- Joseph Marie Creamer II, M.D. (1852-1900), 1892 to 1896 in the eastern district. He was born in 1852. He was a Democrat. He died of pneumonia of February 23, 1900.
- George H. Nason (1852-?), 1896 to 1897 in the eastern district. He was born in Greenpoint, Brooklyn. He graduated from the University of the City of New York in 1874. He was an undertaker before elected as coroner. He and Coombs were indicted in 1897 for submitting fraudulent bills for inquests that never convened. He became an examining inspector for New York City and was removed from office on March 28, 1904.
- George Washington Delap, M.D. (1857-1901), 1897 to 1901 in the eastern district. His physician at the coroner's office was Alvin C. Hendersen (1849-1899). Delap died on September 14, 1901 and was buried in Calvary Cemetery.
- Two coroners served in some years, and in other years a single coroner served Staten Island.
- Frances Barber (coroner), circa 1685.
- John J. Van Rensselaer, M.D. 1879 to ?. He was appointed by the Governor of New York on July 4, 1879.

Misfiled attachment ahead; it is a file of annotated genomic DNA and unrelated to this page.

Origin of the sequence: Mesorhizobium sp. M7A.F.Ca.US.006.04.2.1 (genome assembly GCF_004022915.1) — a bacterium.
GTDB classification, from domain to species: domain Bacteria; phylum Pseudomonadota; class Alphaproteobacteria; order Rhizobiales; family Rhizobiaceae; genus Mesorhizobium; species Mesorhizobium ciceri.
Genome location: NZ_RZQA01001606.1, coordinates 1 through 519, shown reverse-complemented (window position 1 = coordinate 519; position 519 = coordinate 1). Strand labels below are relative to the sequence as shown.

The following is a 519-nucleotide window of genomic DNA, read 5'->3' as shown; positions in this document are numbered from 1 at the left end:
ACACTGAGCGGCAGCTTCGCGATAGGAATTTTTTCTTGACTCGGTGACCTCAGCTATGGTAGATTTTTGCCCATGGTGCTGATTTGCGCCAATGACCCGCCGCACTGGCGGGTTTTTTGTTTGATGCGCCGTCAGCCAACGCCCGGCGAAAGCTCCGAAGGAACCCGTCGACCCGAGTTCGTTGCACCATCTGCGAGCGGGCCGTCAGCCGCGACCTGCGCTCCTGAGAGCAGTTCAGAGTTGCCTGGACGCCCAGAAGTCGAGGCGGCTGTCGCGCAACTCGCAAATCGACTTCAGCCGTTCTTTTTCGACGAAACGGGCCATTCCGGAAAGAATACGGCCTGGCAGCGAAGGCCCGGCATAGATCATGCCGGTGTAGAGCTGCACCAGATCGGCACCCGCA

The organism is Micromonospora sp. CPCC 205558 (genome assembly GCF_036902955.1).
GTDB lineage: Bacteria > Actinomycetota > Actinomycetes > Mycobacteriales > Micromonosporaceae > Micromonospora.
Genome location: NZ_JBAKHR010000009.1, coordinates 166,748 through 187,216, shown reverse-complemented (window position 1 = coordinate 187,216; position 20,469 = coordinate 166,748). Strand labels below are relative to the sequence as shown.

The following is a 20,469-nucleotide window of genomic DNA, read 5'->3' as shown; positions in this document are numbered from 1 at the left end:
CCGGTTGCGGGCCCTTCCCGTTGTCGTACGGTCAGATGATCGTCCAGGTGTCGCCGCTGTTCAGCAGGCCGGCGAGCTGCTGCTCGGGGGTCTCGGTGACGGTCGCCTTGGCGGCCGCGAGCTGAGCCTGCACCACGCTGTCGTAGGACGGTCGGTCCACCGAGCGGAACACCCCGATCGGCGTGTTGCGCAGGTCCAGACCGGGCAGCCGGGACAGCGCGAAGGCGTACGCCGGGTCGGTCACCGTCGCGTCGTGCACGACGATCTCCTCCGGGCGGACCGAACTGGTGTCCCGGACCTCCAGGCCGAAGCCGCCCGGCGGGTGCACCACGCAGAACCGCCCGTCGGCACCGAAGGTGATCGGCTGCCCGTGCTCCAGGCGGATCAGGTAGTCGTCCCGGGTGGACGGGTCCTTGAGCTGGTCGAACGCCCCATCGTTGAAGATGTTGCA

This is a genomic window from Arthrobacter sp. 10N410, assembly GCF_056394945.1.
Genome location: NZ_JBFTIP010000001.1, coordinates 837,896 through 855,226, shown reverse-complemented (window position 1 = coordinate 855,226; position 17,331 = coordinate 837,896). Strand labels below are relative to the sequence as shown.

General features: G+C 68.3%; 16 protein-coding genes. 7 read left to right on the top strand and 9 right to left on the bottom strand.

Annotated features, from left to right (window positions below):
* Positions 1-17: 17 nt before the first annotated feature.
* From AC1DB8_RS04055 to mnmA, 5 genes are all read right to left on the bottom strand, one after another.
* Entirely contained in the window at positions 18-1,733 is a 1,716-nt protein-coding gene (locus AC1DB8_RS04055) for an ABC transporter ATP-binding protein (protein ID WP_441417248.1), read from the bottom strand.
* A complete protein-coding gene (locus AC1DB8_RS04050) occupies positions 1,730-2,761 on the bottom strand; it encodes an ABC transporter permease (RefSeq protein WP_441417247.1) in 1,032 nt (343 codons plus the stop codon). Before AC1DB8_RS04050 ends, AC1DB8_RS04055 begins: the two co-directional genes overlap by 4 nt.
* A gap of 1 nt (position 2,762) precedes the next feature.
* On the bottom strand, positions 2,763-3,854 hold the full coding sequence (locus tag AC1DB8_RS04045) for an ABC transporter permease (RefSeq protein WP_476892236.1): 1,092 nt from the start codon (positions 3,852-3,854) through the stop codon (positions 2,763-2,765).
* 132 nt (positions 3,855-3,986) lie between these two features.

- Levy circa 1884.
- Charles Wilmot Townsend, M.D. (1867-1907), ? to 1897. He was born in December 1867. He died on January 7, 1907 when he was murdered in his home by John Bell. "Dr. Charles Wilmot Townsend, one of the best-known physicians on Staten Island, was shot in his home yesterday morning as he lay in bed with his wife on the second floor of their home, 5 Westervelt Avenue. He is now in the S.T. Smith Infirmary, and it is said there that he will probably die."
- William B. Wilkinson (1868-1935), 1897 to ?. He died on February 2, 1935 on Staten Island.
- John Seaver. He was paid $4,000 in 1898.
- George Charles Tranter (1851-1925). He was paid $4,000 in 1898. "George C. Tranter, 74 years old, one of the Democratic leaders of Staten island before its consolidation with New York City, died in his home." He died on 13 May 1925 on Staten Island.
- James Leonard Vail (1876-1941) 1913 to 1918. He was born on April 15, 1876. He died on March 13, 1941 at age 64. He was the last coroner of Richmond County, New York.
- Government of the City of New York. New York City Commissioner of Accounts. 1917.
- "The Corrupt Tale of the Last Coroners of the City of Brooklyn". May 14, 2015. Retrieved 2015-12-30.
- The Abolition of the Office of Coroner in New York City. New York Short Ballot Organization. 1914.
- Kenneth Terry Jackson, Lisa Keller, and Nancy Flood. The Encyclopedia of New York City. p. 1506.